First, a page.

Car security
Security Rating 8

As well as alarms and immobilisers, all high-spec Fiestas have a very clever system to circumvent any potential remote central locking signal-jamming equipment used by criminals. Fiestas with keyless entry will detect whether a locking command has been successful and if not, the key will resend the command at a different frequency. Higher models also have darkened glass around the rear portion of the car to keep prying eyes out.

Car safety
Safety Rating 8

Many systems are standard on higher models and not the lower ones, but among the range you can find systems to help prevent low-speed accidents in the city, an automated emergency services contact system that activates after an accident, the MyKey-linked top speed and audio volume limits and a spread of stability control-related active safety systems. Euro NCAP awarded the Fiesta the maximum five stars for safety.

Driver appeal
Driver Appeal Rating 9

The overwhelming feel from the Fiesta ST is that it has been carefully honed and developed to give maximum confidence to the driver, and this makes it a highly satisfying car to drive. The engine responds readily to demands for power yet its torquey nature means you can make good progress without having to change gear frequently. The steering is quick but not twitchy and offers excellent feel while the brakes are strong and progressive. It is great fun to drive whoever is behind the wheel.

picture of car interior

Chunky steering wheel and excellent Recaro seats

Family car appeal
Family Appeal Rating 7

With only three doors the ST's ability to cope with family duties; even if they're old enough to climb into the back themselves an adult usually needs to lean in to belt them up. The cabin is sturdy enough to cope with sticky fingers too.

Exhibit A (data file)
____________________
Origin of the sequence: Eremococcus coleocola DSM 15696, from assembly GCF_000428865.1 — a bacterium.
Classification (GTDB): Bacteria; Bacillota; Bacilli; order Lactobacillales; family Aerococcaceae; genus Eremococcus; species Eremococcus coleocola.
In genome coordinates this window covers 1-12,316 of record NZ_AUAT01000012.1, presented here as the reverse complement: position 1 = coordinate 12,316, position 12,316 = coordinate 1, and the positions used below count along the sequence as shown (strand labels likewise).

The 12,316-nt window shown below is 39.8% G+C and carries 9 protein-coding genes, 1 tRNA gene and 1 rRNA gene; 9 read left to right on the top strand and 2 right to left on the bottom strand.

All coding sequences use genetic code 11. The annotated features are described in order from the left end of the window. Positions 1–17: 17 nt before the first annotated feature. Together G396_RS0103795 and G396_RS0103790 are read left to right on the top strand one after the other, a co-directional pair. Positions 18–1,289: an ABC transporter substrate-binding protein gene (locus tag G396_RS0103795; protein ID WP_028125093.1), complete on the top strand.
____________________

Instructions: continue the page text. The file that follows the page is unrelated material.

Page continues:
First car appeal
First car Rating 5

A lucky new driver may just be able to stretch to the ST's asking price, but they may come unstuck when it comes to insuring a hot hatch like this.

Quality and image
Quality and Image Rating 8

While the Fiesta in all guises can't offer the highest quality of some of its premium rivals, it does deliver a good overall standard of fit and finish. The strong back catalogue of hot hatches gives the Fiesta ST a very strong image - so much so that some drivers would never have anything else.

Accessibility
Accessibility Rating

With only a three-door bodystyle getting access to the rear of the Fiesta will never be as slick as a five-door, although the long doors and the tilt and slide front seats do help a little. The boot offers a reasonable aperture too, and the tailgate lifts easily.

Stereo and ICE (In car entertainment)

Both the ST and ST2 models come with a bespoke Sony audio system which includes the Sync system, giving audio playback via USB, Bluetooth and text to speech on the move. Sound quality is very good, but the numerous small buttons take some time to work out and can be fiddly to use.

picture of car in detail

Strong Ecoboost engine gives the ST impressive performance

Colours and trim

The Fiesta ST is only available in three exterior colours, none of which are particularly subtle and this might put off some buyers. It does however look good in all three shades which accentuate the enhanced styling. On the inside there are numerous coloured flashes to give a sportier feel too.

Parking

Despite the steeply raking shoulder line that is a design feature of this Fiesta, visibility is plentiful all around. Unusually the ST model is not available with parking sensors, but even without any aids the Fiesta is small and narrow enough to park almost anywhere, with light steering making the job easier.

Spare wheel

A tyre mobility kit is fitted as standard.

 

Range information

Petrol engine options - 1.25-litre (59bhp, 81bhp); 1.0-litre (79bhp, 99bhp, 123bhp); 1.6-litre (104bhp, automatic gearbox only). Diesel engine options - 1.5-litre (74bhp); 1.6-litre (94bhp, 180bhp). Transmission options: five-speed or six-speed manual gearbox, six-speed automated manual (1.6-litre 104bhp petrol only). Trim levels: Studio, Style, Zetec, Zetec S, Titanium, Titanium X, plus Econetic sub-models at Style, Zetec and Titanium level.

 

Alternative cars

Vauxhall Corsa VXR Rapid and fun, but harder work in normal driving

Renaultsport Clio 200 Practical, quick and attractive, lacks the sharp edge of previous versions

Volkswagen Polo GTI As comfortable and capable as the standard car, modestly sporty

Mini John Cooper Works Fun to drive and strong image, expensive to buy however



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March 2013